Simon Draper's November 2019 update

The highlight for me over a busy month was bringing together our “25 Young People to Watch” to be presented with their certificates at an event at Parliament.
A group photo in Parliaments old debating chamber of the 25 to Watch recipients, Winston Peters, Simon Draper and John Luxton

The 25 to Watch recipients with Simon Draper, the Rt Hon Winston Peters and the Hon John Luxton

As part of our 25th anniversary celebrations, the Foundation wanted to recognise the next generation of young people leading the way in building New Zealand-Asia connections.

We had so many fantastic applications it was hard to narrow the group down to just 25, but we feel we got a great mix of inspirational people across the five categories.

These 25 young people, whom you can read about here, have demonstrated maturity beyond their years and have already achieved some astounding things. We look forward to watching them develop and go on to more accomplishments.

I’d like to thank the Rt Hon Winston Peters for presenting the 25-to-Watch certificates and for his speech in which he recognised the Foundation as “New Zealand’s leading non-partisan, non-profit authority on Asia”, noting the “cumulative investment in our young people has been a theme of the Foundation’s activities over the years.”

I’d also like to acknowledge the other members of parliament who attended, including our host for the evening, and Leadership Network member, Priyanca Radhakrishnan.

It was great to see so many key figures from the Foundation’s past and present at the event, including Honorary Advisers and board members as well as the Hon Philip Burdon and Richard Nottage who played such pivotal roles in establishing the Foundation back in 1994.

And last, but not least, I’d like to thank Leadership Network member Florence Van Dyke for MCing – you did a great job!

Young Business Leaders Initiative extended to include North Asia

During a bilateral visit to South Korea last month, Foreign Minister Peters announced the Foundation would be extending its Young Business Leaders Initiative (YBLI) to encompass North Asia, specifically South Korea, China, Hong Kong, Japan and Taiwan. Up to now, the programme has focussed exclusively on ASEAN countries.

Speaking at the newly-established Center for Oceania Studies at Yonsei University in Seoul, Mr Peters noted the establishment of Foundation’s North Asia YBLI programme as one of the recent developments marking increasingly close ties between New Zealand and South Korea.

The addition of North Asia to the Young Business Leaders Initiative comes off the back of the success of the ASEAN YBLI, which has been a key part of the New Zealand Government’s ASEAN strategy since the initiative was established in 2012.

To date, the initiative has taken 51 young New Zealand entrepreneurs to Southeast Asia to connect with fellow entrepreneurs and learn about doing business in the region and brought 112 Southeast Asian entrepreneurs to New Zealand.

The first North Asia YBLI visit will take place early next year with a group of baby-and-infant-sector entrepreneurs visiting South Korea where they will learn about the sector there, attend the country’s largest baby-and-infant-sector expo and make industry connections.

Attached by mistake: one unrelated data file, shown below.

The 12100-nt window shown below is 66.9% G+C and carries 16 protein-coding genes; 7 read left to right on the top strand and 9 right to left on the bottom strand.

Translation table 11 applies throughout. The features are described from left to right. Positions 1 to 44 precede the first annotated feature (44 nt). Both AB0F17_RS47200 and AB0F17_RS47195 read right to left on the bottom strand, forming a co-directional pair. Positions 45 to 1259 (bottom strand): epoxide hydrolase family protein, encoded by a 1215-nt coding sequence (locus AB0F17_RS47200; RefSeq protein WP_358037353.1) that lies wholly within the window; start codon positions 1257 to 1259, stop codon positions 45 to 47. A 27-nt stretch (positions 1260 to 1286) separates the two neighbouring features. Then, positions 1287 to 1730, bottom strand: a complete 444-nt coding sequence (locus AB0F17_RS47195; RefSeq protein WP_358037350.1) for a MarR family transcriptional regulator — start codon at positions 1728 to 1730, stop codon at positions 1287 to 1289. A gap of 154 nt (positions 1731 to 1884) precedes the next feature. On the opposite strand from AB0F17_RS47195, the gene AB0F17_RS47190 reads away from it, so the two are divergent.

On the subject of the Young Business Leaders Initiative, last month was a busy one with eight Southeast Asian tourism entrepreneurs visiting New Zealand and a group of Kiwi social enterprise entrepreneurs travelling to Vietnam. 

The Southeast Asian tourism entrepreneurs visited Auckland, Rotorua and Christchurch, where they learnt about the New Zealand tourism sector and shared their knowledge of developments in Asian tourism trends with local businesses.

Luke Rikiti addressing an audience from a lectern with three of the Southeast Asian entrepreneurs beside him

Leadership Network member Luke Rikiti introducing three of the entrepreneurs to an audience in Rotorua

I caught up with the group in Christchurch at the New Zealand Tourism Awards and it was encouraging to hear that they see New Zealand as a trendsetter in the tourism sector, especially for cultural and sustainable tourism, where Māori tourism operators are leading the way.

I won’t go into the social entrepreneurs Vietnam visit, but if you’d like to find out more, you can read about it here.

Honorary Adviser Jo Min's New Zealand visit 

Finally, I’d like to quickly mention our honorary adviser Heekyung (Jo) Min’s visit to New Zealand earlier this month and thank her for finding time for us in her busy schedule.

Jo is executive vice-president and head of corporate social responsibility at CJ CheilJedang, a large Korean lifestyle conglomerate. We brought her to New Zealand to speak at the annual conference of the Institute of Finance Professionals New Zealand where she addressed an audience on how businesses can contribute to social and environmental goals while also increasing profitability.

As I mentioned in my last Stuff article, there is huge value in having someone of Jo’s calibre here to share her knowledge and shed light on business trends in Asia. To combat the absence of high-calibre speakers from Asia who can provide such insights to a New Zealand audience we are looking to facilitate more speaking engagements from Asia business leaders through our Asia business and economic thought leaders fund.

Hope you all have a great November and I look forward to touching base with you about Foundation activities next month.

Ngā mihi,

 Simon Draper